“Diane and I go back a very long way–three decades, give or take–and in addition to the personal friendship we have, during that period, shared a basic diagnosis of what’s awry in U.S. education. It boils down to this: Most kids aren’t learning nearly enough of the important stuff that they ought to be learning.”

That’s not a diagnosis; that’s a symptom. Why do schools fail?

Finn continues: …”She would undo most if not all of the “structural” reforms that have been put in place in recent years–mayoral control, performance-based pay, charter laws and other choice schemes, reliance on entrepreneurship and market incentives, federal efforts to incentivize and prod the system to change in constructive directions, testing- and results-based accountability and more. She would, instead, look to the “great American school system” and a (somehow) renewed culture and family structure to do right by our children.”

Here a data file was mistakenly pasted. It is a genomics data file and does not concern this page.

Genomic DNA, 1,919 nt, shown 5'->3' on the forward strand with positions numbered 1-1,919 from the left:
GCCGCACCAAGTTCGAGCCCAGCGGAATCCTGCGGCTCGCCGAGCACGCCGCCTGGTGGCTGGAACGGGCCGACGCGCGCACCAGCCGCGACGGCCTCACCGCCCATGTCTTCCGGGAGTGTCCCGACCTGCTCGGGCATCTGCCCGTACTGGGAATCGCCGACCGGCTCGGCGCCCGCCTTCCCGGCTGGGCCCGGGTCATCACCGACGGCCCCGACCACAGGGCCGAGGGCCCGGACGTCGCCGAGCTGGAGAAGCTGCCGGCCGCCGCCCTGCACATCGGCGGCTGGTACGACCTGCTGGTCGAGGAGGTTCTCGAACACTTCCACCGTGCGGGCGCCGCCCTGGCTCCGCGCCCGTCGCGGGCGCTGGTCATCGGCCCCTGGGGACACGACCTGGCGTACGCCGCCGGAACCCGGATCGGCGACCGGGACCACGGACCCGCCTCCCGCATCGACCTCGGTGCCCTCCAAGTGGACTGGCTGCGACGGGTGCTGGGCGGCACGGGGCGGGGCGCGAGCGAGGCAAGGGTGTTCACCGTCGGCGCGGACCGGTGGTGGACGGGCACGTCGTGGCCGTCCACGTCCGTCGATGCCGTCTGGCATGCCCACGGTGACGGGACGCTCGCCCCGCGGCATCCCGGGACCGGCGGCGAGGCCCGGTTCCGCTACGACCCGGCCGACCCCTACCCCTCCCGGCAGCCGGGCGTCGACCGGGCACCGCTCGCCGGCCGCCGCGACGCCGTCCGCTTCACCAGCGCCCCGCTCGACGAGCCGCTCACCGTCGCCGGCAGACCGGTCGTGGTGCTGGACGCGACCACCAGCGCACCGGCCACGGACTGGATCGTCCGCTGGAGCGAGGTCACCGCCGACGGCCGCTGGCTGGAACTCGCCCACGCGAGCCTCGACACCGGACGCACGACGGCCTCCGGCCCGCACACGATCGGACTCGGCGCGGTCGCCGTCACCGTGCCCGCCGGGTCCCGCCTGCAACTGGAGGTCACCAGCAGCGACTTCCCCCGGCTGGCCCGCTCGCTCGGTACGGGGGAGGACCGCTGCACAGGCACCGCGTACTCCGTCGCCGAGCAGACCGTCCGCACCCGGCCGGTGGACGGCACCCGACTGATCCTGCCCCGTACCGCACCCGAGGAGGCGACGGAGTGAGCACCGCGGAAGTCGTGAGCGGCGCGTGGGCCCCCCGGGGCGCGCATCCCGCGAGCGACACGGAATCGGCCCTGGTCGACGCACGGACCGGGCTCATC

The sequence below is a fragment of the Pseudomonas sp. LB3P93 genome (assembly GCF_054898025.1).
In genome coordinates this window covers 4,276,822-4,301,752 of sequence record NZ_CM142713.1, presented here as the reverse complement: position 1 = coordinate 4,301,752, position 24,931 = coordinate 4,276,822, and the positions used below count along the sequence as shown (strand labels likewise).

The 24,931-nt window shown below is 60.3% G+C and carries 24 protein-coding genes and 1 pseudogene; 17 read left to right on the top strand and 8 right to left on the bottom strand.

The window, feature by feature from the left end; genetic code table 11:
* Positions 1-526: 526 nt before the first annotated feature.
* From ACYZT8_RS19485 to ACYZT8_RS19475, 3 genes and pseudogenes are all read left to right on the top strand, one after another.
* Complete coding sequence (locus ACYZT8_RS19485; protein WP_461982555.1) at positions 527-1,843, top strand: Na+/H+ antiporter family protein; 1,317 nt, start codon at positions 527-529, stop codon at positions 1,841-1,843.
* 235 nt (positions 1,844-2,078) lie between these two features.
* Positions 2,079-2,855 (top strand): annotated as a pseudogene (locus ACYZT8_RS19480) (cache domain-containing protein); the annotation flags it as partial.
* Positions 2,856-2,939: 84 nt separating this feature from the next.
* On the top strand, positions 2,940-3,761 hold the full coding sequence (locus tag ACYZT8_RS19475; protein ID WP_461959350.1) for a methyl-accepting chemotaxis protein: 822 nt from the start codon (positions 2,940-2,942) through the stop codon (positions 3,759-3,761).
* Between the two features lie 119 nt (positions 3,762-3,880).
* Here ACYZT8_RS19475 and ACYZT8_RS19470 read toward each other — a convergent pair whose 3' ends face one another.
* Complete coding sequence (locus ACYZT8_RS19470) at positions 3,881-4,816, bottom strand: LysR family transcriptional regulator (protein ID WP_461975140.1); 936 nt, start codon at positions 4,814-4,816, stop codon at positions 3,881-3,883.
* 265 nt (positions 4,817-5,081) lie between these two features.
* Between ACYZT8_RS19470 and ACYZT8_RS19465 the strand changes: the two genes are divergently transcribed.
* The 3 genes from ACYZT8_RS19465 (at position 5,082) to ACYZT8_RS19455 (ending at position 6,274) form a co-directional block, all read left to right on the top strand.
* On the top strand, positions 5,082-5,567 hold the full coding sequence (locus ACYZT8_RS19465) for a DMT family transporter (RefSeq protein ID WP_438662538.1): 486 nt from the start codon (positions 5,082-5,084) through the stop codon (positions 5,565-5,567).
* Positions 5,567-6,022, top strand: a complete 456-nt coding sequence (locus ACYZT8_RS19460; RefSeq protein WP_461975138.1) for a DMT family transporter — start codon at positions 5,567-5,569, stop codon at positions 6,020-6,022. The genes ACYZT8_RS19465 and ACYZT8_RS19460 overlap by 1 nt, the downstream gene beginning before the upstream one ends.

Umm…”Schemes”? Vouchers and charter choices enhance overall system performance. And when/where has “reliance on entrepreneurship and market incentives” been tried?

Elsewhere, Finn writes: “Any successful redesign will require a clear-eyed assessment of what has and has not worked in the effort to achieve the last generation’s reform goals, and must open itself to new aims. It will demand long, concerted effort by experts, civic and business leaders, educators, parents, and policymakers. And while it must be realistic about politics and the difficulties of transition, any overhaul of American education must also be informed by an overarching vision of the kind of system it is after. That vision, more than the details of individual reform proposals, may be what is most sorely needed now.”

Finn does not hide his commitment to centralized (expert) control.

As Neal McCluskey observed, Chester Finn is no fan of market-oriented reforms. Ravitch and Finn may merit the term “conservative”. They in no sense qualify as pro-(school)choice.